Researcher unveils two alternatives for treating hog waste
By Sam Atkins
Published in News on July 27, 2004 2:03 PM
RALEIGH -- Two alternatives to treating hog waste have proven to be better for the environment, according to research results released Monday.
Whether farmers can afford them, however, has not been determined.
The test sites for the alternative technologies are in nearby Duplin and Sampson counties.
"They both can do good things environmentally, but we want to learn a lot more about their operational complexities," said Don Butler, director of public affairs with Murphy-Brown, a subsidiary of Smithfield Foods Inc.
Officials are unsure if the alternatives will be affordable for independent farmers or how long it will be before they are used across the state.
Smithfield Foods and Premium Standard Farms reached an agreement with the North Carolina attorney general in 2000, and the companies are funding the $17.3 million research effort. The goal is to identify and evaluate alternative swine waste-management technologies that are more environmentally friendly than the current lagoon and spray field system used to treat waste on most swine farms. The new technologies also produce products like fertilizer.
Butler said the hope is that the new technologies will generate other byproducts that will give farmers in Wayne and other counties revenue.
Frontline Farmers, an organization made up of independent swine farmers, also entered into an agreement with the attorney general in 2002 and agreed to work to develop and implement new technologies.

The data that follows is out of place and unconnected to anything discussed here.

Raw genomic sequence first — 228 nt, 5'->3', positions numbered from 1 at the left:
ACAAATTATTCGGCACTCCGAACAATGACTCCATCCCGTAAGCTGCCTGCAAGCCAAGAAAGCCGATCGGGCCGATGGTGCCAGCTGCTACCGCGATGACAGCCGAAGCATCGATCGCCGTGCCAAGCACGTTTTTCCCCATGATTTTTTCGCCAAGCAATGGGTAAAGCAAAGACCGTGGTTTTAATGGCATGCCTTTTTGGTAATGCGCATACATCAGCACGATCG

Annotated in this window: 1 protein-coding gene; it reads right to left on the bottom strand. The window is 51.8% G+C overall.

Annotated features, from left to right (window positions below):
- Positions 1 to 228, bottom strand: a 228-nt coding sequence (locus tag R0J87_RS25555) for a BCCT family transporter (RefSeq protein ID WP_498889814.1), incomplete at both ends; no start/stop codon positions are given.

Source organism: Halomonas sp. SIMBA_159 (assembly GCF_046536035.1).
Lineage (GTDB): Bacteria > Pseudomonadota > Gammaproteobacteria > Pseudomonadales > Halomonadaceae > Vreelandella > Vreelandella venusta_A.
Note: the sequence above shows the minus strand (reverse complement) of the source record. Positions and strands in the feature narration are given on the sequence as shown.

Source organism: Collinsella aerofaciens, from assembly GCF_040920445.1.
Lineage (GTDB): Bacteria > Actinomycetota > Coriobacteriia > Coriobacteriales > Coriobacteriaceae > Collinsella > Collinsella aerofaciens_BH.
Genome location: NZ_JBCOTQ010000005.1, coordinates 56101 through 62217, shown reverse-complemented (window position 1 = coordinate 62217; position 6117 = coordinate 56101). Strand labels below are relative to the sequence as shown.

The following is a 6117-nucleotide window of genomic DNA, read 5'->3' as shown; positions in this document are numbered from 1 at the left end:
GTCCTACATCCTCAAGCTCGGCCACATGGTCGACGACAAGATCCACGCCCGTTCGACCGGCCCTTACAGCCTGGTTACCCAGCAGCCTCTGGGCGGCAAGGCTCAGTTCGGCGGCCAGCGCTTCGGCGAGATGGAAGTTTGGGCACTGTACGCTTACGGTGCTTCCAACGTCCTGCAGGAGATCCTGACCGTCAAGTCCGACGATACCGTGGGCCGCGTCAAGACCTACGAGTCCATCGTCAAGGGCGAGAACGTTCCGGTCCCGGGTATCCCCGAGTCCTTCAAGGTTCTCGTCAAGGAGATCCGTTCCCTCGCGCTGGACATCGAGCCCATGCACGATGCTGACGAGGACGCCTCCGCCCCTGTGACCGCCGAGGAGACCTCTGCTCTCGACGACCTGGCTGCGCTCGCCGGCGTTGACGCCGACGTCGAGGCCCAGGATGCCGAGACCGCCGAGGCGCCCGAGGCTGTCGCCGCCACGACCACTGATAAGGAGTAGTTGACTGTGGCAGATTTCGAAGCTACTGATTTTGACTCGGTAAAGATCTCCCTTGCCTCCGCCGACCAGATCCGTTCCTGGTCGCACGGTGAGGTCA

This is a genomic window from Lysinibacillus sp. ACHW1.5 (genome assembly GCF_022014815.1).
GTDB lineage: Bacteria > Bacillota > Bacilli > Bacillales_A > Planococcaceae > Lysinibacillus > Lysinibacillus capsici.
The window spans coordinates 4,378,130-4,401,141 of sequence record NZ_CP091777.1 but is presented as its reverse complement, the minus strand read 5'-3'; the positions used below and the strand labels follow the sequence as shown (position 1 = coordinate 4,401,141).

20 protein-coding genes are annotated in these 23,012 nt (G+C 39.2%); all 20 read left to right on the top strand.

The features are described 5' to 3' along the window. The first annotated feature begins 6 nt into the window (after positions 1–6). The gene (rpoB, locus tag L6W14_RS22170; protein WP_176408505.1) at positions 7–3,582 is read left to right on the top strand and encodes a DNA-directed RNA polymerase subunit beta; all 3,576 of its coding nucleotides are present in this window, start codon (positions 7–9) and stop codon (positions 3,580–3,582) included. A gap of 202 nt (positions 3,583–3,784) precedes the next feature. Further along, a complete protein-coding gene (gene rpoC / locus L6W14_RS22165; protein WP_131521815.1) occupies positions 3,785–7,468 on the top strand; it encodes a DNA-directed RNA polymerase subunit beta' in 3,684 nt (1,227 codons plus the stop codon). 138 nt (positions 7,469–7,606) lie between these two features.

Dr. Mike Williams, director of the Animal and Poultry Waste Management Center at North Carolina State University, was designated in the agreements to determine whether any of the technologies identified were considered "environmentally superior" to the lagoon and spray fields.
The companies involved in the agreement have three years to switch over their farms to the new technologies once they are deemed environmentally superior. Fifteen technologies are in various stages of evaluation, and the phase-one report concerns eight, including the two that were announced at the Monday press conference.
"We are not at the end of this process, we are at a very significant milestone," said Williams.
These two have been proven to reduce ammonia, odor, nitrogen and pathogens to acceptable environmental standards.
The first, called SuperSoil, treats swine waste in a series of large metal tanks that resemble oil tanks. The test site for this technology is in Duplin County.
Lewis Fetterman, chairman and CEO of the SuperSoil System USA, oversees the facility and said it has been there since 2002. He said they are trying to make the equipment more affordable. Farmers who cannot afford to have a SuperSoil facility built will have the option to use the facility to process the swine waste, he said.
The waste is flushed from pig houses with water, and the solid waste that remains in the liquid is removed using chemicals. Nitrogen and phosphorous, which can cause environmental damage, are then removed from the liquid.
The phosphorous removal produces calcium phosphate, which can be used for fertilizer, and the solid waste can also be used for fertilizer.
The other technology, called ORBIT, uses a vessel, to treat solid waste. The solid waste from SuperSoil goes to the ORBIT facility and the vessels produces sludge, which is separated into liquid and solid portions and used to make fertilizer. The ORBIT facility is in Sampson County.
Williams said the current way of handling wastes costs a farmer $80 for 1,000 pounds of live hogs. The new SuperSoils technology costs $400 for the same amount of waste. This cost could be reduced to $100.
The cost for ORBIT technology is still being evaluated by Williams, and an advisory board made up of government officials, members of the swine industry environmental groups, economists and waste management experts.
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